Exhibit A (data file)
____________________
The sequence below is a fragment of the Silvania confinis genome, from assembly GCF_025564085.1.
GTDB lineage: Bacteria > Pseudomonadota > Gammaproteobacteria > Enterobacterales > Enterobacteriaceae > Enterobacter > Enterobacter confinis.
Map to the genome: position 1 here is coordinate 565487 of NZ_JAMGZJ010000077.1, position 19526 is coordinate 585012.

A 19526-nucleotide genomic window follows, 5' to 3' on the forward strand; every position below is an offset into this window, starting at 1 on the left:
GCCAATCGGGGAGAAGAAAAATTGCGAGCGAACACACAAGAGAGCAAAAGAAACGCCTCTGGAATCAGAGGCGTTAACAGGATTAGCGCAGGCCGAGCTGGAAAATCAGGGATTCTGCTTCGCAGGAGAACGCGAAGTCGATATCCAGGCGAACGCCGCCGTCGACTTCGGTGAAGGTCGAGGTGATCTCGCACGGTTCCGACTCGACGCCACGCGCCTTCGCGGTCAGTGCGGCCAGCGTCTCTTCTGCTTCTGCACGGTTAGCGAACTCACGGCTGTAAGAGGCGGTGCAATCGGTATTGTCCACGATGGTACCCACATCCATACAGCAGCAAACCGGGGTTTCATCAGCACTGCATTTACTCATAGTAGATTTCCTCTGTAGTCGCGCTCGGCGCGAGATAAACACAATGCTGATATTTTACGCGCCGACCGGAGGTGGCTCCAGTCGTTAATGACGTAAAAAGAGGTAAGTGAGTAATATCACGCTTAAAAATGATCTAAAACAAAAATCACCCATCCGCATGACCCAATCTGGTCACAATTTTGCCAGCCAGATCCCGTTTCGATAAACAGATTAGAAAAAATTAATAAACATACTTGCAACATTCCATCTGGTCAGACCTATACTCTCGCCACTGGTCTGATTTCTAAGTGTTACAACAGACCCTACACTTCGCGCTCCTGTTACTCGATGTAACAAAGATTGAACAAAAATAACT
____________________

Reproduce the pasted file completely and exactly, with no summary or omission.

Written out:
The sequence below is a fragment of the Silvania confinis genome, from assembly GCF_025564085.1.
GTDB lineage: Bacteria > Pseudomonadota > Gammaproteobacteria > Enterobacterales > Enterobacteriaceae > Enterobacter > Enterobacter confinis.
Map to the genome: position 1 here is coordinate 565487 of NZ_JAMGZJ010000077.1, position 19526 is coordinate 585012.

A 19526-nucleotide genomic window follows, 5' to 3' on the forward strand; every position below is an offset into this window, starting at 1 on the left:
GCCAATCGGGGAGAAGAAAAATTGCGAGCGAACACACAAGAGAGCAAAAGAAACGCCTCTGGAATCAGAGGCGTTAACAGGATTAGCGCAGGCCGAGCTGGAAAATCAGGGATTCTGCTTCGCAGGAGAACGCGAAGTCGATATCCAGGCGAACGCCGCCGTCGACTTCGGTGAAGGTCGAGGTGATCTCGCACGGTTCCGACTCGACGCCACGCGCCTTCGCGGTCAGTGCGGCCAGCGTCTCTTCTGCTTCTGCACGGTTAGCGAACTCACGGCTGTAAGAGGCGGTGCAATCGGTATTGTCCACGATGGTACCCACATCCATACAGCAGCAAACCGGGGTTTCATCAGCACTGCATTTACTCATAGTAGATTTCCTCTGTAGTCGCGCTCGGCGCGAGATAAACACAATGCTGATATTTTACGCGCCGACCGGAGGTGGCTCCAGTCGTTAATGACGTAAAAAGAGGTAAGTGAGTAATATCACGCTTAAAAATGATCTAAAACAAAAATCACCCATCCGCATGACCCAATCTGGTCACAATTTTGCCAGCCAGATCCCGTTTCGATAAACAGATTAGAAAAAATTAATAAACATACTTGCAACATTCCATCTGGTCAGACCTATACTCTCGCCACTGGTCTGATTTCTAAGTGTTACAACAGACCCTACACTTCGCGCTCCTGTTACTCGATGTAACAAAGATTGAACAAAAATAACT